We resumed our journey to Jagdalpur and reached Sosanpal where we took the road from Gidam to Jagdalpur (NH 16). At Jagdalpur, we did not find it difficult to find the way to Chitrakote. This road was amazingly broad and well built. We hit a good speed on the road and reached Chitrakote (39 km away) in 20 minutes. The falls were right beside the road but we could not make much out of it in the fading light.At the end of the road and overlooking the falls was the Public Works department's guest house. It was now was undergoing major renovation, probably being converted into a tourist guest house.Adjoining the building was a dirt track that led to the facility built by the Chattisgarh Tourism for tourists. This is a resort that is still being constructed. The department had erected 5 log huts as a temporary measure to attract tourists. A good part of the landscaping was completed. The resort was built at a higher ground than the river. There were a series of concrete cottages being built the edge of the plateau, that offered an uninterrupted grand stand view of the falls from their balconies.The huts were at a disadvantage thanks to these new facilities which blocked the view of the falls. In any case the huts are a temporary solution.



We made a quick detour of the falls at 10 PM. The caretaker of the resort had someone switch on a few floodlights to enable a good view. We were standing at quite close to the drop. The sheer force was evident from the thick mist that rose from the base and filled the air. The roar of the falls in the darkness rendered it eerie and frightening.




Day 2
Chitrakote falls hits you in the face with its granduer. Though not in the league of some of the major falls of the world, the falls on the river Indravathi is nevertheless breathtaking to look at especially in monsoon. The resemblance to Niagara falls is uncanny even though the Canadian-American falls is much bigger. The mouth of the falls is a concave curve. The monsoon rains had caused a lot of water to flow from the catchment areas of the river valley flow into the river with silt and sand causing the Indravathi to swell and inundate the banks.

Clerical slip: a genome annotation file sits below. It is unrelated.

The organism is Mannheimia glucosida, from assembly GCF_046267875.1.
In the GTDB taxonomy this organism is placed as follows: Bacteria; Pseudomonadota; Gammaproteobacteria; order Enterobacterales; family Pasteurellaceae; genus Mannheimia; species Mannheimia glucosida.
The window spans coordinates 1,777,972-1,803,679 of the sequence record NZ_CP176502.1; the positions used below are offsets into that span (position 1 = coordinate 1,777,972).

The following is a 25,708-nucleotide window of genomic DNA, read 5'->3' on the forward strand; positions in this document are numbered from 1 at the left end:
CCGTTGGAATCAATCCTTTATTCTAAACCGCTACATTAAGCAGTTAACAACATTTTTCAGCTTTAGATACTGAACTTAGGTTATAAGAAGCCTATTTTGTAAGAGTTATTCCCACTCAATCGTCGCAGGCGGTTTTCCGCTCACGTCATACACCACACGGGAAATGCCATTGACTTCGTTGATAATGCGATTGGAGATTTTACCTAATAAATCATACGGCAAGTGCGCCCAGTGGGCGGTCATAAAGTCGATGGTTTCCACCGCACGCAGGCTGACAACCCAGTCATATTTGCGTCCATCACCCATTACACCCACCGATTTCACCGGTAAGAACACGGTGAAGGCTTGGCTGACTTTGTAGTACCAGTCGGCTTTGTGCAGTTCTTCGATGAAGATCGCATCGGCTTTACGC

The caretaker invited us to his favourite haunt. A remote river beach about 2 km downstream from the falls. We had to descend a rough and rock-hewn slope down to the spot. The climb down was trecherous thanks to the slippery smooth stones. But we were rewarded with an absolutely untouched and unspoilt little beach by the cascading muddy waters of the river. The caretaker, Mr. Tiwari rarely brings anyone here and we were the chosen ones of the day thanks to our enthusiasm. The beach kept us in a rapture for quite sometime before we ascended the slope that drained us of all energy.



Later we descended another slope down to the falls. The river had swollen enough to encroach upon dry land with its muddy waters. There were trees right in the middle of the river with the falls in the background. We walked close to the falls and observed it in complete awe standing on the rocks jutting out. Despite all the mud and silt, the falls still generated a great cloud of mist. The force of the water over the years had cut through the rock at the top forming a sieve. It was difficult to get a snap thanks to the continuous spray of water droplets that filled the air.